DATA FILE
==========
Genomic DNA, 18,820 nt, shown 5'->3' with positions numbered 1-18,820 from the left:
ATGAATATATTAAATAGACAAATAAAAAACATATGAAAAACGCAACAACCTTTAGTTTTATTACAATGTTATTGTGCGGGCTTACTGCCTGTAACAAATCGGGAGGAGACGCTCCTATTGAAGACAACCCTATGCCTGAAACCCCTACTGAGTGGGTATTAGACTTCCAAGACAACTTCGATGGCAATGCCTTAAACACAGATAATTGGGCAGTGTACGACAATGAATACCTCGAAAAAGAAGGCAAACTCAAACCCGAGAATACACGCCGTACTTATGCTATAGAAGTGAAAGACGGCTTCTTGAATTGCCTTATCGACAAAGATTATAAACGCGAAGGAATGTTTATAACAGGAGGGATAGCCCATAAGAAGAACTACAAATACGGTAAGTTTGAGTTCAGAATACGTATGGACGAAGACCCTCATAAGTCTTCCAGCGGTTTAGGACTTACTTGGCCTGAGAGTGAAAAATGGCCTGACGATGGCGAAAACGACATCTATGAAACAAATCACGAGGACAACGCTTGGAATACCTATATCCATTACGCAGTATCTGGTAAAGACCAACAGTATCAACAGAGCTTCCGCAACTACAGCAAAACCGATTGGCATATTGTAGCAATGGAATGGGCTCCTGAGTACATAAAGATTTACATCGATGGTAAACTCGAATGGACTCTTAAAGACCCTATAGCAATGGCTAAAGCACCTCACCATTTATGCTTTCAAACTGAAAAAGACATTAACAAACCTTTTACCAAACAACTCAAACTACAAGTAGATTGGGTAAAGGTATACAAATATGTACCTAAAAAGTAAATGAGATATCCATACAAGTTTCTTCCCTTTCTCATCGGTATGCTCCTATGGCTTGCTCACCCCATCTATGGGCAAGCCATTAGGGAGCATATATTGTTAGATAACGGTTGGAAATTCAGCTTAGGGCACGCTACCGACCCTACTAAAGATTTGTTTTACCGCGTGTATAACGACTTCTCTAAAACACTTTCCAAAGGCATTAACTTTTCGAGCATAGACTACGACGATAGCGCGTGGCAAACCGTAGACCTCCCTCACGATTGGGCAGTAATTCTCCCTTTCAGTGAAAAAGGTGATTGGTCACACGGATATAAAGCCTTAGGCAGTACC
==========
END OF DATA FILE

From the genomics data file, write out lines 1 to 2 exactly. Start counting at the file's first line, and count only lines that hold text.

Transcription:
Genomic DNA, 18,820 nt, shown 5'->3' with positions numbered 1-18,820 from the left:
ATGAATATATTAAATAGACAAATAAAAAACATATGAAAAACGCAACAACCTTTAGTTTTATTACAATGTTATTGTGCGGGCTTACTGCCTGTAACAAATCGGGAGGAGACGCTCCTATTGAAGACAACCCTATGCCTGAAACCCCTACTGAGTGGGTATTAGACTTCCAAGACAACTTCGATGGCAATGCCTTAAACACAGATAATTGGGCAGTGTACGACAATGAATACCTCGAAAAAGAAGGCAAACTCAAACCCGAGAATACACGCCGTACTTATGCTATAGAAGTGAAAGACGGCTTCTTGAATTGCCTTATCGACAAAGATTATAAACGCGAAGGAATGTTTATAACAGGAGGGATAGCCCATAAGAAGAACTACAAATACGGTAAGTTTGAGTTCAGAATACGTATGGACGAAGACCCTCATAAGTCTTCCAGCGGTTTAGGACTTACTTGGCCTGAGAGTGAAAAATGGCCTGACGATGGCGAAAACGACATCTATGAAACAAATCACGAGGACAACGCTTGGAATACCTATATCCATTACGCAGTATCTGGTAAAGACCAACAGTATCAACAGAGCTTCCGCAACTACAGCAAAACCGATTGGCATATTGTAGCAATGGAATGGGCTCCTGAGTACATAAAGATTTACATCGATGGTAAACTCGAATGGACTCTTAAAGACCCTATAGCAATGGCTAAAGCACCTCACCATTTATGCTTTCAAACTGAAAAAGACATTAACAAACCTTTTACCAAACAACTCAAACTACAAGTAGATTGGGTAAAGGTATACAAATATGTACCTAAAAAGTAAATGAGATATCCATACAAGTTTCTTCCCTTTCTCATCGGTATGCTCCTATGGCTTGCTCACCCCATCTATGGGCAAGCCATTAGGGAGCATATATTGTTAGATAACGGTTGGAAATTCAGCTTAGGGCACGCTACCGACCCTACTAAAGATTTGTTTTACCGCGTGTATAACGACTTCTCTAAAACACTTTCCAAAGGCATTAACTTTTCGAGCATAGACTACGACGATAGCGCGTGGCAAACCGTAGACCTCCCTCACGATTGGGCAGTAATTCTCCCTTTCAGTGAAAAAGGTGATTGGTCACACGGATATAAAGCCTTAGGCAGTACC